Whatever questions the organisation decides to ask, they should conform to best practice in UX design, such as telling how long the process will take and what they will need, providing helpful error messages and giving them the ability to undo mistakes.
Stage 4: Engagement
Considering job offers
While we are assessing candidates, they are simultaneously assessing us. Top candidates, perhaps musing multiple offers, will judge in part based on how considerate, rude or indifferent they are, seeing this as a preview of the internal culture. Not responding to unsuccessful candidates may seem shrewd now, but in five years they be at the top of their game and remember this rude treatment.
To remedy this, after the job has been applied for, personalised, automated emails should be sent to applicants thanking them and outlining in as precise terms as possible and (and this depends on the volume and quality of candidates) send emails from real people offering real feedback. In an increasingly automated world, such personal touched could give the emotional edge.
An email or page detailing a clear outline of the application process will remove any anxiety and take it as a further opportunity to promote the EVP. Jobseekers spend between 3 to 10 hours a week applying, so getting something back out of all this effort, may help create a more positive emotional connection to your brand.
Stage 5: Post-acceptance
The preboarding experience
In many organisations the period between the offer of acceptance and the first day of work is a vacuum punctuated by the odd email exchange. However this lull can be an excellent opportunity to ensure the new employee’s first day is more rewarding and enjoyable. A “pre-boarding” login can be provided not long after the candidate is notified of their success, acting both as a checklist and a primer on the company they are about to work for.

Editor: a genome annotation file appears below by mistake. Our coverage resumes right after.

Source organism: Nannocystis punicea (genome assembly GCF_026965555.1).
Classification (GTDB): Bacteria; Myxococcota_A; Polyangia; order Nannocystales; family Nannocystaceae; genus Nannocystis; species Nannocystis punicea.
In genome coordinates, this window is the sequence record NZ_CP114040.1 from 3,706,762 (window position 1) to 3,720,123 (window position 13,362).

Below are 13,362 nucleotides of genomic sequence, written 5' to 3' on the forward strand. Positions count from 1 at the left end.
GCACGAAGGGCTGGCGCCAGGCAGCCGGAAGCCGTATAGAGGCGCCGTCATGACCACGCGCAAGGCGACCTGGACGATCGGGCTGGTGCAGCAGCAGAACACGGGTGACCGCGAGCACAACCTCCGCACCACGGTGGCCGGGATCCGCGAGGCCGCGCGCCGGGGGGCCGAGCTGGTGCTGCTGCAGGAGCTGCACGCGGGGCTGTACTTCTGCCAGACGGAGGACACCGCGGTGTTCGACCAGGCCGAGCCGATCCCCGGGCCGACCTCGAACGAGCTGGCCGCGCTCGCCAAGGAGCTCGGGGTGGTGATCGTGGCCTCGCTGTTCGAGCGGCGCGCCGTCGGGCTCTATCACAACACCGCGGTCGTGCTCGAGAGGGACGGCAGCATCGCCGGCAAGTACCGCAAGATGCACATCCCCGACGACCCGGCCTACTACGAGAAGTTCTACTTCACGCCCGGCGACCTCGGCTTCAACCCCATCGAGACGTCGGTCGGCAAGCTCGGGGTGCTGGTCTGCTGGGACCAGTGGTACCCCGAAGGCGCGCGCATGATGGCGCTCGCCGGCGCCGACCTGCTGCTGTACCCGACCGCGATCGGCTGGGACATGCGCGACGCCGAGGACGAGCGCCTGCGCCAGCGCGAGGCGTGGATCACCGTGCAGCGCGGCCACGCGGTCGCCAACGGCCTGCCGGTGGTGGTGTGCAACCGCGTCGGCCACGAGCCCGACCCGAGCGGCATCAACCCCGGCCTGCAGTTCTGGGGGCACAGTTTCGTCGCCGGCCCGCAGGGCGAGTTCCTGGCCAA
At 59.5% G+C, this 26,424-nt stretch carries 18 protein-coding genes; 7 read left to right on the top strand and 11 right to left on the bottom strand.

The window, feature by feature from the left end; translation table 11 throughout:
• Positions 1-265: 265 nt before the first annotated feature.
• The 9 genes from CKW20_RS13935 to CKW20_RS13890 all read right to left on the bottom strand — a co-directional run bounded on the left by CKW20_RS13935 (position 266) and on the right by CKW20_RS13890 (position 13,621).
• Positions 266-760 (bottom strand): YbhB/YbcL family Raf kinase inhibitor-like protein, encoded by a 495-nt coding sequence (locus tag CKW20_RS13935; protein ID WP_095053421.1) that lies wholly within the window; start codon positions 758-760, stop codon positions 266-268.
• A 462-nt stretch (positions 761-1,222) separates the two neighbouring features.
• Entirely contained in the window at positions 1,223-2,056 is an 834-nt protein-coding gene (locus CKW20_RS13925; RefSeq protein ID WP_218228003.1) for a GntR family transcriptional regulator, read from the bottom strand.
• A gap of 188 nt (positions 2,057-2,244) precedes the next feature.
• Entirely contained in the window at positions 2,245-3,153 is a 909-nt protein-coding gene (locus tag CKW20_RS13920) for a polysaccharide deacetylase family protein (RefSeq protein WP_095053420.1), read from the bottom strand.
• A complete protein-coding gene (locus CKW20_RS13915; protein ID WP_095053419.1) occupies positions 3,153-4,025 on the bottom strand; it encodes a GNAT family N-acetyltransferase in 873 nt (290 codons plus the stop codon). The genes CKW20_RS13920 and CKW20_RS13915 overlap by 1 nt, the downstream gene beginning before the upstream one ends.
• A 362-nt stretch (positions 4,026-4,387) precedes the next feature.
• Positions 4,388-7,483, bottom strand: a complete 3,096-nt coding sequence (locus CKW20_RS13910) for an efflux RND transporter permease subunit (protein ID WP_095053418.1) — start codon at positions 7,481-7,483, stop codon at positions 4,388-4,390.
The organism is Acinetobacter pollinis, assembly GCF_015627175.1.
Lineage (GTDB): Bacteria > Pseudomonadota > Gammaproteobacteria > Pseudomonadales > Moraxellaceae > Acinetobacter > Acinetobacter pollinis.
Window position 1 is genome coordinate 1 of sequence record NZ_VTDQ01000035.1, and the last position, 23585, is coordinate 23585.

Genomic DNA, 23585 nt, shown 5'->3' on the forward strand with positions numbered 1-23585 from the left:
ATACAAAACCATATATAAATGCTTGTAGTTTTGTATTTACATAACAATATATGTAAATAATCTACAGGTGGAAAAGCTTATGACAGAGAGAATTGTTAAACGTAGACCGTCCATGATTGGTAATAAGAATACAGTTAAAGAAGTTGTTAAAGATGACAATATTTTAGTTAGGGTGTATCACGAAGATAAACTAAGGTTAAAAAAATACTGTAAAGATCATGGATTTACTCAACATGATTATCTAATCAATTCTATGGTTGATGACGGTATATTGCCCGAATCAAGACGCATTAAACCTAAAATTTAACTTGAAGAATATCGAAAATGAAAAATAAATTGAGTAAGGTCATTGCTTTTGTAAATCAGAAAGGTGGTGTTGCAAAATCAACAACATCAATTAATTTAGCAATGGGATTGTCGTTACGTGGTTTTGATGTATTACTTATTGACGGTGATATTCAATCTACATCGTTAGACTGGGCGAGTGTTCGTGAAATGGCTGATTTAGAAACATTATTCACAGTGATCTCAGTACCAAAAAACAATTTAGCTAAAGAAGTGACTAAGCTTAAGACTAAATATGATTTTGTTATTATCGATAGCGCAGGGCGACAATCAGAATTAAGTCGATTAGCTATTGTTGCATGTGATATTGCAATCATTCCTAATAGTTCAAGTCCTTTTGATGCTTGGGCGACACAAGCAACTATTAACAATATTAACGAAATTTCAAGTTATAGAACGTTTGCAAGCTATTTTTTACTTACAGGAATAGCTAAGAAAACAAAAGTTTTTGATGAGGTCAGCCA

Firstly, it can be a means of getting the more mundane aspects of the process, such as signing contracts, NDAs and such, out of the way beforehand. Secondly, rich content can help educate the new employee on the history of the company and where you sit within it, a downloadable company handbook and mandatory training material (i.e heath and safety). This can sit alongside profiles of the people they’ll be working with, perhaps with personalised video introductions from them. A dashboard of relevant information such as local amenities, including tips from future colleagues that could provide helpful icebreakers.
To conclude, the best rule of thumb to find and attract the best people for your organisation is — besides best practice UX — to treat them with the respect and consideration you would to a person in real life, and build this in to whatever systems and processes your create.